• Right of Access: provide a mechanism data subjects can use to request information about how their data is handled, as well as a method to verify the identities of data subjects making these requests.
    • Determine how long each type of data collected from data subjects will be stored and prepare to disclose this information to data subjects.
    • Consider whether data should be anonymized or pseudoanonymized. Also consider approach to privacy be design and privacy impact assessments (PIA).
    • Full compliance likely will require coordination with your company's IT department.
  • Determine whether you will need a data protection officer
    • Public bodies, as well as controllers or processors whose "core activities" involve (1) processing "special categories of data" (often referred to as "sensitive data") on a "large scale" or (2) regularly and systematically monitoring individuals must appoint a data protection officer.
    • Ensure that the DPO is properly qualified and/or trained for the job.
    • Consider whether you should appoint an employee to serve as DPO, hire a DPO from outside the company, or outsource the DPO function.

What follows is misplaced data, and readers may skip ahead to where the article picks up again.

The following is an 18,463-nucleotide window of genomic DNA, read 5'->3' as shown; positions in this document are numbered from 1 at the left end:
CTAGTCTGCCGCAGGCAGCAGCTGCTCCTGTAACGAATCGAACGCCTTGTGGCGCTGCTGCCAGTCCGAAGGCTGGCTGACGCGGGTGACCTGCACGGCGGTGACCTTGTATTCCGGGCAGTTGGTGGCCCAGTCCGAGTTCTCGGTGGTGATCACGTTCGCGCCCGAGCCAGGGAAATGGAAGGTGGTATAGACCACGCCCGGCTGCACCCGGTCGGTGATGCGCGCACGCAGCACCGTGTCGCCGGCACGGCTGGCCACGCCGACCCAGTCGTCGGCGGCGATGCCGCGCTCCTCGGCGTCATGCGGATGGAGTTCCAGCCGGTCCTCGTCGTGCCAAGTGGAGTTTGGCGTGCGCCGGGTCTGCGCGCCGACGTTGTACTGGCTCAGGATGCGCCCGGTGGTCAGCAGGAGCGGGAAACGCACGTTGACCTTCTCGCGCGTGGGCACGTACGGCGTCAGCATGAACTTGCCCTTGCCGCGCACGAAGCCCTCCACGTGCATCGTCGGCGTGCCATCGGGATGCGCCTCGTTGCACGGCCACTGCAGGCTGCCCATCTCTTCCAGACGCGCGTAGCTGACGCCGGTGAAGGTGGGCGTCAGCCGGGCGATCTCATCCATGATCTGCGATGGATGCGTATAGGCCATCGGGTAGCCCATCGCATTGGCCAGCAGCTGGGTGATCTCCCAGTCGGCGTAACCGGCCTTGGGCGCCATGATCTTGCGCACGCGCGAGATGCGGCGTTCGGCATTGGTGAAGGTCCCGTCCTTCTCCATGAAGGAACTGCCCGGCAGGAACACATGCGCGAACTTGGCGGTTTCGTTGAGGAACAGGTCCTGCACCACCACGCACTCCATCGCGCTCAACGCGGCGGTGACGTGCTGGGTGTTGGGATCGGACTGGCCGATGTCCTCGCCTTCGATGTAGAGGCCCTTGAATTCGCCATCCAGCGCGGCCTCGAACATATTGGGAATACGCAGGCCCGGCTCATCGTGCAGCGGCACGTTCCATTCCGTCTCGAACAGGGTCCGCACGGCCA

• Develop a data breach notification strategy
    • Ensure that breaches can be detected and reported to authorities quickly.
  • Stay on top of the latest updates
    • Check Proskauer's Privacy Blog (http://privacylaw.proskauer.com/) for updates and analysis relating to the GDPR, Brexit, and other privacy topics.
    • In addition, the UK Information Commissioner's Office website has a GDPR page (https://ico.org.uk/for-organisations/data-protection-reform/overview-of-the-gdpr/) that is a helpful resource for the latest guidance from both the UK and around the EU.
    • Expect additional guidance from the Article 29 Working Party on the topics of consent, transparency, profiling, high risk processing, certification, administrative fines, breach notification, and data transfers.